Caffeine's Hidden Dangers



Americans are hooked on caffeine. Ninety percent consume it in one form or another every single day. Over half consume more than 300 milligrams of caffeine every day. It is our nations most popular drug. It is in coffee, tea, cola, chocolate, and a variety of other things.

Caffeine is an addictive drug. It operates on the brain, using the same mechanisms as amphetamines, cocaine, and heroin to stimulate the brain. Although it is milder than the others, it is manipulating the same channels. This is one of the reasons it is addictive.

If you think that you cannot function every day with it, and must consume it every day, you are addicted to caffeine.

Caffeine is trimethylxanthine. Its chemical formula is C8H10N402. When isolated in pure form, caffeine is a white crystalline powder that tastes very bitter.

Physicians use it as a cardiac stimulant and also as a mild diuretic (increases urine production). But regular folk take it for the apparent boost of energy or feeling of heightened alertness it gives. It is often used to help people stay awake longer.

Obviously, what is happening is that the body is tired and needs rest; but, instead, it is whipped into action. Beating a horse always hurts it. The body, repeatedly pushed into greater activity when it wants to stop for rest, is gradually damaged. Instead of recovering, organs gradually weaken. Eventually, the weakest ones become diseased, and the person wonders why it happened.

Caffeine occurs naturally in many plants, including coffee beans, tea leaves, and cocoa nuts. Because of this, it is found in a wide variety of food products. In addition, caffeine is added to many other foods, including beverages.

Here is a dangerous menu to think about:

Coffee: Typical drip-brewed coffee contains 100 milligrams (mg.) per 6-ounce (oz.) cup.

Whether you are buying it at Starbucks or a store, drinking it at home or at the office, out of a mug or commuters cup, you are consuming it in one of three sizes: 12 oz. (200 mg.), 14 oz. (234 mg.), or 20 oz. (334 mg.). That is a lot of caffeine!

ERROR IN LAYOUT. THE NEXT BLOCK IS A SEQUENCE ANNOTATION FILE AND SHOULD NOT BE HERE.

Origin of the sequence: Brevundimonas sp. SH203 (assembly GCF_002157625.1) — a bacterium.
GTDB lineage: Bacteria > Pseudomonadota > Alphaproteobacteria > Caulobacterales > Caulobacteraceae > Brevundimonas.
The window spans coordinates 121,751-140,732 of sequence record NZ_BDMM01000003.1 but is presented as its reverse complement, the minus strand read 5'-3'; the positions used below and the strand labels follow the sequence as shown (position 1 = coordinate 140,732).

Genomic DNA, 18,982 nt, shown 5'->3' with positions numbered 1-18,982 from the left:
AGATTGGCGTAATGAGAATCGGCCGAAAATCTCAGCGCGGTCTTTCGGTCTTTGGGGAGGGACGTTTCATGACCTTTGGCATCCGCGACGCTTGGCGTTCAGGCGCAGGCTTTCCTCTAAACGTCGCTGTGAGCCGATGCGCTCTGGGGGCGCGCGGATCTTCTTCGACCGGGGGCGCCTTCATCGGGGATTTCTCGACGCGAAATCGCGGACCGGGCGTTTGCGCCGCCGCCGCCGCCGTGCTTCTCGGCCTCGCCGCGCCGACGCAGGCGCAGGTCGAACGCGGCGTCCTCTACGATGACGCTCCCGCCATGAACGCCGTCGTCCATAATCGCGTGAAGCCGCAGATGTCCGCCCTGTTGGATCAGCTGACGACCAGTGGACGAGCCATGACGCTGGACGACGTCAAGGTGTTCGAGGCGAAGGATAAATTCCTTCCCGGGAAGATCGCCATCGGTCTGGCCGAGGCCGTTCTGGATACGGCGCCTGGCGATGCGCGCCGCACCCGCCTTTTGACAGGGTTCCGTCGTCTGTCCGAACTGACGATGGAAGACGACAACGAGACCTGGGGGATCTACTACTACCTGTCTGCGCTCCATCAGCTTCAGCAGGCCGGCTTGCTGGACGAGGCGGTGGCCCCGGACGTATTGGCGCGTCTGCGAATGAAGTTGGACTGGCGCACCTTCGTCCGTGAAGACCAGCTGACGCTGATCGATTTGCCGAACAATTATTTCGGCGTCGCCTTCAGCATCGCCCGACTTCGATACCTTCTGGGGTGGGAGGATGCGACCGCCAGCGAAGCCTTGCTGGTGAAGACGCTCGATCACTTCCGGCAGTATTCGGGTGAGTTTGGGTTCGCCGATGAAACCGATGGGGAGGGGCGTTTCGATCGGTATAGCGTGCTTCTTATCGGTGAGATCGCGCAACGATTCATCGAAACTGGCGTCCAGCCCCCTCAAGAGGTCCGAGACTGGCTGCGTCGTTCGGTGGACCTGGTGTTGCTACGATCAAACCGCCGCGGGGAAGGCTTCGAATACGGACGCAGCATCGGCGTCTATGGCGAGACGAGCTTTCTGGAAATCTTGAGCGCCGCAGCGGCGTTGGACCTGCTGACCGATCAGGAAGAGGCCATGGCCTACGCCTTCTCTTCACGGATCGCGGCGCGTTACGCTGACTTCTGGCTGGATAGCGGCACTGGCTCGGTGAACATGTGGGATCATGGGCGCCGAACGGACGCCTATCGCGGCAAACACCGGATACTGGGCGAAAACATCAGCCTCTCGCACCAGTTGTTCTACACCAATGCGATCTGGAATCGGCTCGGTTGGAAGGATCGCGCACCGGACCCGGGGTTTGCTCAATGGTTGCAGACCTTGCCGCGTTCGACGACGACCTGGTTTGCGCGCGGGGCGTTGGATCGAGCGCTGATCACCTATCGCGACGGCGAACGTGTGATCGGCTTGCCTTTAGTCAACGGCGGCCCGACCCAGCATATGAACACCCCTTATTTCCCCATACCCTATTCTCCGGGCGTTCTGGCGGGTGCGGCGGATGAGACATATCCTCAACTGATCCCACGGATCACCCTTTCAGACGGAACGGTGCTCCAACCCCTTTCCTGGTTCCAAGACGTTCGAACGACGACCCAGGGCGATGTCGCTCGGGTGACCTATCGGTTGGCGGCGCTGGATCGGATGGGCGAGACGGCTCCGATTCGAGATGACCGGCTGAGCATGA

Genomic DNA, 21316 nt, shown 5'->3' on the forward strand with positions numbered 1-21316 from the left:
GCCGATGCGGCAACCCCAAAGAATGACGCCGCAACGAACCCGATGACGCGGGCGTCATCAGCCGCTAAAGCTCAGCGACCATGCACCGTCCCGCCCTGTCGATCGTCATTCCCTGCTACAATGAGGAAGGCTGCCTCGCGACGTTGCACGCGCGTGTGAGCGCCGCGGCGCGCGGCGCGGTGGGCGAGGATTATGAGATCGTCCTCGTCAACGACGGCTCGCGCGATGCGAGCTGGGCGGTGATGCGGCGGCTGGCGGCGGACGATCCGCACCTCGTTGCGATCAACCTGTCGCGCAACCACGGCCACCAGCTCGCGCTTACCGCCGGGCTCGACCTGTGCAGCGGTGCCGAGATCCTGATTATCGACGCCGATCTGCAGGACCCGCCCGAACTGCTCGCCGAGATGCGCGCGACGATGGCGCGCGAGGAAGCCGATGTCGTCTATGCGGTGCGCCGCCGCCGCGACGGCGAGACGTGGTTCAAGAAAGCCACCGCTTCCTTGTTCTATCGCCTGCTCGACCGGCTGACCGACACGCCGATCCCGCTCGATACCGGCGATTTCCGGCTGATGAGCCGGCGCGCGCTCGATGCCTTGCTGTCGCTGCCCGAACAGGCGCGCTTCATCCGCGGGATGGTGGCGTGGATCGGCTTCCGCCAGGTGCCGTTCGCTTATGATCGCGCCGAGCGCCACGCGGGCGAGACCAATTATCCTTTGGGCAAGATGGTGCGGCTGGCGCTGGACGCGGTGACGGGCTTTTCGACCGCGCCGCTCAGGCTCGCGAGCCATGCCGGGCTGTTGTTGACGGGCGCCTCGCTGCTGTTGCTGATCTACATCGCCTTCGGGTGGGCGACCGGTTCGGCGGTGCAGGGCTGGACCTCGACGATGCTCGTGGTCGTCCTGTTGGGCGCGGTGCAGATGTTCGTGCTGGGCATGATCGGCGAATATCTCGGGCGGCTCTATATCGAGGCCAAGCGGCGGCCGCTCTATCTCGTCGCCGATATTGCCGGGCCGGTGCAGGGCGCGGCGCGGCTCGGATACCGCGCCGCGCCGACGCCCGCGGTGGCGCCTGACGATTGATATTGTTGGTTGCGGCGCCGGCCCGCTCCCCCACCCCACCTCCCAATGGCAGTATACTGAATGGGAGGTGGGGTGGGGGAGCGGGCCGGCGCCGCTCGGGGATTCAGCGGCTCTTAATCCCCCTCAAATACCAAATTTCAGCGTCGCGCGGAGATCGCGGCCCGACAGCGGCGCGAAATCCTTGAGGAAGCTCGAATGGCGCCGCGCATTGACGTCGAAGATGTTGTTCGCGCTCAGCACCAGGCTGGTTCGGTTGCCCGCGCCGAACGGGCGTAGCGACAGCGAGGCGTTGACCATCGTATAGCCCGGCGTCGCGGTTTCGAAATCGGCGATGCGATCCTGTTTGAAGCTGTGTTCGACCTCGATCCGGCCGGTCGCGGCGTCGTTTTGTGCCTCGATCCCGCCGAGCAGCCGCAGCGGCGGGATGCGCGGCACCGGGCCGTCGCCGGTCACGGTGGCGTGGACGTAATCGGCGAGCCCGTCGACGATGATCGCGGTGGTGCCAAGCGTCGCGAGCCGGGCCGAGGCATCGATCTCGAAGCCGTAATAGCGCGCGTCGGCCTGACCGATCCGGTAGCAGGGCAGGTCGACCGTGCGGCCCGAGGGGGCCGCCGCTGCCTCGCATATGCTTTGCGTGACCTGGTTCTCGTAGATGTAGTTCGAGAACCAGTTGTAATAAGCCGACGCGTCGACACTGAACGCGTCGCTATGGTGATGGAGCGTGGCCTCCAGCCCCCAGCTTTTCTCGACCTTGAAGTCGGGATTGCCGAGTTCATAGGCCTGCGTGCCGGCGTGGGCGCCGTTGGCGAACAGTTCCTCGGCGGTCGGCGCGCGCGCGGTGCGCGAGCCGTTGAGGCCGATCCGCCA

Tea: Typical brewed tea contains 70 mg. in each 6-oz. cup.

Cola drinks: Coke, Pepsi, Mountain Dew, etc., contain 50 mg. per 12-oz. can. Jolt contains 70 mg. per 12-oz. can.

Chocolate: Typical milk chocolate contains 6 mg. per oz.

Drugs: Anacin contains 32 mg. per tablet. No-doz contains 100 mg. per tablet. Vivarin and Dexatrim contain 200 mg. per tablet.

Sit down and calculate how much you are taking each day, and you might be surprised. Many people consume a gram (1000 mg.) or more every single day, without realizing it.

Just what does caffeine do when it gets into the body?

As your body becomes fatigued, adenosine is made in the brain, and binds to adenosine receptors. This causes drowsiness by slowing nerve cell activity. You want to stop and rest. You want to go to sleep. This is good, for you need the rest. In the brain, the adenosine also causes blood vessels to dilate (enlarge), so more oxygen can reach the brain during sleep.

But when caffeine is taken into the stomach, it travels quickly to the brain. Once there, it does what adenosine normally does; it binds to the adenosine nerve receptors. But, instead of slowing cellular activity, it speeds it up. The cell can no longer bind with adenosine, because caffeine is linked up with all its available receptors.

The cell begins accelerating its activity. Because adenosine is shut out, the brains blood vessels began to constrict (narrow).

The increased neuron firing in the brain awakens the pituitary gland to action. Some kind of emergency must be taking place! So the pituitary signals the adrenal glands to produce adrenaline (epinephrine), the fight or flight hormone.

The longer-term effects of using caffeine tend to spiral down. Once the adrenaline wears off, you face even greater fatigue and also depression. More caffeine is taken, and soon the body is jumping into emergency levels all day long. You become jumpy and irritable.

Because the half-life of caffeine is six hours, by the time you go to bed, you cannot get to sleep or you will not obtain the deep sleep you need. (If the last cup of coffee was taken at 3 p.m., by 9 p.m., you will still have 100 mg. in your body.) So the next morning you feel worse and you need caffeine to get you out of bed.

You have started another day, beating the horse. This is why 90% of Americans consume caffeine every day. But if you try to stop, you will get terrible, splitting headaches as blood vessels in the brain dilate. So you go back to caffeine.